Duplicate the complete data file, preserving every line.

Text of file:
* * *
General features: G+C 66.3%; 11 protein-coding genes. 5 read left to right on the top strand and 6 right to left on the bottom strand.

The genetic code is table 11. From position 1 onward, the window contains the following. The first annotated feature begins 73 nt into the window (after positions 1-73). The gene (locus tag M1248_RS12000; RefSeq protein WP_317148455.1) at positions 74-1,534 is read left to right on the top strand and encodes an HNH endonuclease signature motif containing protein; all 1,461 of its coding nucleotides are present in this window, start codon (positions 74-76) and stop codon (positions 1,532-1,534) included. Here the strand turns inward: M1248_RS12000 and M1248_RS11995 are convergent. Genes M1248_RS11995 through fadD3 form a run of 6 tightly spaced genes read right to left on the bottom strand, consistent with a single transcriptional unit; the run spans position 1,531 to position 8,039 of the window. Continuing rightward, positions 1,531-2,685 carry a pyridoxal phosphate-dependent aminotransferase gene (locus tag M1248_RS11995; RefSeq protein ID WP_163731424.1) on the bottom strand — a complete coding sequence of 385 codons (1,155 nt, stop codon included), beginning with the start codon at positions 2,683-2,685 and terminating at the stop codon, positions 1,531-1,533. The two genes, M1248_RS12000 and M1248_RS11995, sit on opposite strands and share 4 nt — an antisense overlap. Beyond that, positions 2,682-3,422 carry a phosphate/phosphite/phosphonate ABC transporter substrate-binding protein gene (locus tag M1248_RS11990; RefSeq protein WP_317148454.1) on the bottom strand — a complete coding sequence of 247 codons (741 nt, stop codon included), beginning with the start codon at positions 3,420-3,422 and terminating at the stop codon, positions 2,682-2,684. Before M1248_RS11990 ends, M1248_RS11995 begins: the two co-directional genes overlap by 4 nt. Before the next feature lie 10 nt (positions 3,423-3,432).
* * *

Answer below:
General features: G+C 66.3%; 11 protein-coding genes. 5 read left to right on the top strand and 6 right to left on the bottom strand.

The genetic code is table 11. From position 1 onward, the window contains the following. The first annotated feature begins 73 nt into the window (after positions 1-73). The gene (locus tag M1248_RS12000; RefSeq protein WP_317148455.1) at positions 74-1,534 is read left to right on the top strand and encodes an HNH endonuclease signature motif containing protein; all 1,461 of its coding nucleotides are present in this window, start codon (positions 74-76) and stop codon (positions 1,532-1,534) included. Here the strand turns inward: M1248_RS12000 and M1248_RS11995 are convergent. Genes M1248_RS11995 through fadD3 form a run of 6 tightly spaced genes read right to left on the bottom strand, consistent with a single transcriptional unit; the run spans position 1,531 to position 8,039 of the window. Continuing rightward, positions 1,531-2,685 carry a pyridoxal phosphate-dependent aminotransferase gene (locus tag M1248_RS11995; RefSeq protein ID WP_163731424.1) on the bottom strand — a complete coding sequence of 385 codons (1,155 nt, stop codon included), beginning with the start codon at positions 2,683-2,685 and terminating at the stop codon, positions 1,531-1,533. The two genes, M1248_RS12000 and M1248_RS11995, sit on opposite strands and share 4 nt — an antisense overlap. Beyond that, positions 2,682-3,422 carry a phosphate/phosphite/phosphonate ABC transporter substrate-binding protein gene (locus tag M1248_RS11990; RefSeq protein WP_317148454.1) on the bottom strand — a complete coding sequence of 247 codons (741 nt, stop codon included), beginning with the start codon at positions 3,420-3,422 and terminating at the stop codon, positions 2,682-2,684. Before M1248_RS11990 ends, M1248_RS11995 begins: the two co-directional genes overlap by 4 nt. Before the next feature lie 10 nt (positions 3,423-3,432).